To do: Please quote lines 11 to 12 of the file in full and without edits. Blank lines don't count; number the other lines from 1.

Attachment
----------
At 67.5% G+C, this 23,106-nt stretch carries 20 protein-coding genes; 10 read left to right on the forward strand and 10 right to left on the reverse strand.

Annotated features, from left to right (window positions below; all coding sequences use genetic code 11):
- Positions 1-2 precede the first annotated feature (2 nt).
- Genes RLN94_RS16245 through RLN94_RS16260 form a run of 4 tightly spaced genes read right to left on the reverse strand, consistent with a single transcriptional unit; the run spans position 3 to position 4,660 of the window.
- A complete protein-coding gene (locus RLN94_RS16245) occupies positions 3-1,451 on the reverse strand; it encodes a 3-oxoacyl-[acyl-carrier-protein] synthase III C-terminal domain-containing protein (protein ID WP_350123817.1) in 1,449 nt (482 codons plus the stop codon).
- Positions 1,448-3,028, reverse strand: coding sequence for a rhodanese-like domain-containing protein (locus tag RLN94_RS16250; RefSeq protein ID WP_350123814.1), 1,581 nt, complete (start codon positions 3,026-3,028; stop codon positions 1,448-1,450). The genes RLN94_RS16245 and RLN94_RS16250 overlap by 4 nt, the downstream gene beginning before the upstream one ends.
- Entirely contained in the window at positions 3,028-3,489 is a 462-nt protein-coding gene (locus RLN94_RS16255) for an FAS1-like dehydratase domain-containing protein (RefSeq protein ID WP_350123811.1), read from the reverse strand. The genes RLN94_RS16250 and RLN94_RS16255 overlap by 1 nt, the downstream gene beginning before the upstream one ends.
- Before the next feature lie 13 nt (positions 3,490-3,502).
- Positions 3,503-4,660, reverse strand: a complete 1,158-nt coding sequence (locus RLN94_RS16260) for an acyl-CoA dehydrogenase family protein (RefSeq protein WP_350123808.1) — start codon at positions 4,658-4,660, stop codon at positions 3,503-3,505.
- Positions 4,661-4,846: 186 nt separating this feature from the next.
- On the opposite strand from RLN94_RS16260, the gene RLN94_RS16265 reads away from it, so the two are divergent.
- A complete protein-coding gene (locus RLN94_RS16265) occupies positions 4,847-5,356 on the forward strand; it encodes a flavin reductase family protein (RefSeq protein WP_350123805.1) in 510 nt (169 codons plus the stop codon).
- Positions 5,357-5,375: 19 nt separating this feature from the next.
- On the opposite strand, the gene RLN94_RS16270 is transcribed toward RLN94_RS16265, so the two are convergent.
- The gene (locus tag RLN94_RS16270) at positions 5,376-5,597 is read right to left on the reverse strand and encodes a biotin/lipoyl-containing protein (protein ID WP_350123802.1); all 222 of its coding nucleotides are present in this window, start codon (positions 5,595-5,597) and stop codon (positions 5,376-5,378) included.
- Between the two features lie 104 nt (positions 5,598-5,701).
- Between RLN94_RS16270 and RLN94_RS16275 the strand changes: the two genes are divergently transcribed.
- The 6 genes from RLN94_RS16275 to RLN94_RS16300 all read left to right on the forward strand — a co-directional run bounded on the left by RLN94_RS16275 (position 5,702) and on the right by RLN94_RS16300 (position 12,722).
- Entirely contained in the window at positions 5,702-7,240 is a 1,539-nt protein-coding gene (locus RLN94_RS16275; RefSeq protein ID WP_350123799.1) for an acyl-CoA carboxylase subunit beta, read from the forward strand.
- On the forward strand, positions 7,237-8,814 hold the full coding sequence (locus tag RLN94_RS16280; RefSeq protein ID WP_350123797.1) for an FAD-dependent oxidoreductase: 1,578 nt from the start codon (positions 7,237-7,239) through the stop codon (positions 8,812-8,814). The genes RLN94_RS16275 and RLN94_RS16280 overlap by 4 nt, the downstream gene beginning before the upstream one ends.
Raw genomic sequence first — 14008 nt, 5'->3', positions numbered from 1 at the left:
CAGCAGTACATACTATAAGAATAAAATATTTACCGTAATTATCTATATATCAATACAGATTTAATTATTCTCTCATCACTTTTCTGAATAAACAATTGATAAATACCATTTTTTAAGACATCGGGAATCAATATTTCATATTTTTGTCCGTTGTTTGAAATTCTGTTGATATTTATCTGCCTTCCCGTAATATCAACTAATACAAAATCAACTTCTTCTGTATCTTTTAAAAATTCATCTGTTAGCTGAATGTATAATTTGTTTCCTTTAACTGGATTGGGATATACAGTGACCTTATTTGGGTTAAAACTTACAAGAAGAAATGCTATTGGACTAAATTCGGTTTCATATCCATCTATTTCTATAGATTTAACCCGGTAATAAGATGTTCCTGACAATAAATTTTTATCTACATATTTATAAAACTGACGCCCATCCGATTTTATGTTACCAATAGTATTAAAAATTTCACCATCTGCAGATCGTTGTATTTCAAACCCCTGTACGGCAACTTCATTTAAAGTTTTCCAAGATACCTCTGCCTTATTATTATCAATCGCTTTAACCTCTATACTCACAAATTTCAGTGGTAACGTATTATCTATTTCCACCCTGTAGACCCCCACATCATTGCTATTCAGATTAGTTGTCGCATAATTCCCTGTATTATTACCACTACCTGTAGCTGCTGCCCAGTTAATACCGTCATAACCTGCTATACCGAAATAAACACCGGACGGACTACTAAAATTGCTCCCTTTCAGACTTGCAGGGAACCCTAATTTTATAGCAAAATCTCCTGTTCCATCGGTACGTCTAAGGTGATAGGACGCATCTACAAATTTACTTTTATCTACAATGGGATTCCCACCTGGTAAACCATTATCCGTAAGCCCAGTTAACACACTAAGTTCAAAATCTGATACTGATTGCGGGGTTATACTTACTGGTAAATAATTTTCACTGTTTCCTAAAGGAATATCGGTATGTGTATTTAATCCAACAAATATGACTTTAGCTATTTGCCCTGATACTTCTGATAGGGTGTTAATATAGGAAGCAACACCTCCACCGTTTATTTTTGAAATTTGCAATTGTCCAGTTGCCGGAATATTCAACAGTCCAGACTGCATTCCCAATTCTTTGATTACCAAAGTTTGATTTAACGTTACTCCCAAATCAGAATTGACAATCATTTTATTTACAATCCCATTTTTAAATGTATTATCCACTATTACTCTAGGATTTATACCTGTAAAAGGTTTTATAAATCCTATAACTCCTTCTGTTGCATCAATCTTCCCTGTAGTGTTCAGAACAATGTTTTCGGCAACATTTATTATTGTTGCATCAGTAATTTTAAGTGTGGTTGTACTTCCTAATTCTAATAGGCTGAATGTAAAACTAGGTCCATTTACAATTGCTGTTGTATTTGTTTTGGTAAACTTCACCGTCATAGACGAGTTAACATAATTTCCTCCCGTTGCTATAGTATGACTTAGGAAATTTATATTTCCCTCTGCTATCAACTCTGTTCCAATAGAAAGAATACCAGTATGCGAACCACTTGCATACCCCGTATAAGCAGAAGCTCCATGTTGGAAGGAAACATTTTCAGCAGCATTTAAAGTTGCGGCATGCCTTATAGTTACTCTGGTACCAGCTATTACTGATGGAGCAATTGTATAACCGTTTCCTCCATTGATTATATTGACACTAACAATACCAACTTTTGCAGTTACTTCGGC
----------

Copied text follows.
- On the opposite strand from RLN94_RS16260, the gene RLN94_RS16265 reads away from it, so the two are divergent.
- A complete protein-coding gene (locus RLN94_RS16265) occupies positions 4,847-5,356 on the forward strand; it encodes a flavin reductase family protein (RefSeq protein WP_350123805.1) in 510 nt (169 codons plus the stop codon).